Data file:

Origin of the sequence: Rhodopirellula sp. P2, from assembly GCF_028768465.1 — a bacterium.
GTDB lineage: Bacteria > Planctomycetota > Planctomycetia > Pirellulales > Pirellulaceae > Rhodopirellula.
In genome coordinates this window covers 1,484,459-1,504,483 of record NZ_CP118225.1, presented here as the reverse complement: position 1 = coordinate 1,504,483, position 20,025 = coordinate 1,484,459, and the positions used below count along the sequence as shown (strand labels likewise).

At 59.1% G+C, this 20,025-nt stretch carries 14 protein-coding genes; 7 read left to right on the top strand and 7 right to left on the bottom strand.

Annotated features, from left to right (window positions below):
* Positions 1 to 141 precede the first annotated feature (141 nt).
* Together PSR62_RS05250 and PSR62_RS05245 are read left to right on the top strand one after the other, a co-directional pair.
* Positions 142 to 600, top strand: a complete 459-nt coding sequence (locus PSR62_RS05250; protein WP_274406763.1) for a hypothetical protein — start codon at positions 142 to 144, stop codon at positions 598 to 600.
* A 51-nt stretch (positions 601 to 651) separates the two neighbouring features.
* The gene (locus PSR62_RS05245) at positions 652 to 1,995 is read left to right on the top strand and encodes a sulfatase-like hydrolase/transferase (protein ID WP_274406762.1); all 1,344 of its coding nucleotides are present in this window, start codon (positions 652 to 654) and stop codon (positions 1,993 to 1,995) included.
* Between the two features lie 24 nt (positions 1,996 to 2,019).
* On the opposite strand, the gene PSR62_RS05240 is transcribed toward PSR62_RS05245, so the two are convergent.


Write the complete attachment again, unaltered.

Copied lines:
Origin of the sequence: Rhodopirellula sp. P2, from assembly GCF_028768465.1 — a bacterium.
GTDB lineage: Bacteria > Planctomycetota > Planctomycetia > Pirellulales > Pirellulaceae > Rhodopirellula.
In genome coordinates this window covers 1,484,459-1,504,483 of record NZ_CP118225.1, presented here as the reverse complement: position 1 = coordinate 1,504,483, position 20,025 = coordinate 1,484,459, and the positions used below count along the sequence as shown (strand labels likewise).

At 59.1% G+C, this 20,025-nt stretch carries 14 protein-coding genes; 7 read left to right on the top strand and 7 right to left on the bottom strand.

Annotated features, from left to right (window positions below):
* Positions 1 to 141 precede the first annotated feature (141 nt).
* Together PSR62_RS05250 and PSR62_RS05245 are read left to right on the top strand one after the other, a co-directional pair.
* Positions 142 to 600, top strand: a complete 459-nt coding sequence (locus PSR62_RS05250; protein WP_274406763.1) for a hypothetical protein — start codon at positions 142 to 144, stop codon at positions 598 to 600.
* A 51-nt stretch (positions 601 to 651) separates the two neighbouring features.
* The gene (locus PSR62_RS05245) at positions 652 to 1,995 is read left to right on the top strand and encodes a sulfatase-like hydrolase/transferase (protein ID WP_274406762.1); all 1,344 of its coding nucleotides are present in this window, start codon (positions 652 to 654) and stop codon (positions 1,993 to 1,995) included.
* Between the two features lie 24 nt (positions 1,996 to 2,019).
* On the opposite strand, the gene PSR62_RS05240 is transcribed toward PSR62_RS05245, so the two are convergent.